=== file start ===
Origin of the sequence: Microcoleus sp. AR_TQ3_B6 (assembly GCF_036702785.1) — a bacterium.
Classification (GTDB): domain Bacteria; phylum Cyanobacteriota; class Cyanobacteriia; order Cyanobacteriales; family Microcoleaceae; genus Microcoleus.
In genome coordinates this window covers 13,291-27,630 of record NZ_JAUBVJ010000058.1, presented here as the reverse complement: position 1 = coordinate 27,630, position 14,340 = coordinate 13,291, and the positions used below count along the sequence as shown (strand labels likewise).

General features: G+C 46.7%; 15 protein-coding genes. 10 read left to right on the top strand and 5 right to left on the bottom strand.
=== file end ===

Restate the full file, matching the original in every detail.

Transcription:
Origin of the sequence: Microcoleus sp. AR_TQ3_B6 (assembly GCF_036702785.1) — a bacterium.
Classification (GTDB): domain Bacteria; phylum Cyanobacteriota; class Cyanobacteriia; order Cyanobacteriales; family Microcoleaceae; genus Microcoleus.
In genome coordinates this window covers 13,291-27,630 of record NZ_JAUBVJ010000058.1, presented here as the reverse complement: position 1 = coordinate 27,630, position 14,340 = coordinate 13,291, and the positions used below count along the sequence as shown (strand labels likewise).

General features: G+C 46.7%; 15 protein-coding genes. 10 read left to right on the top strand and 5 right to left on the bottom strand.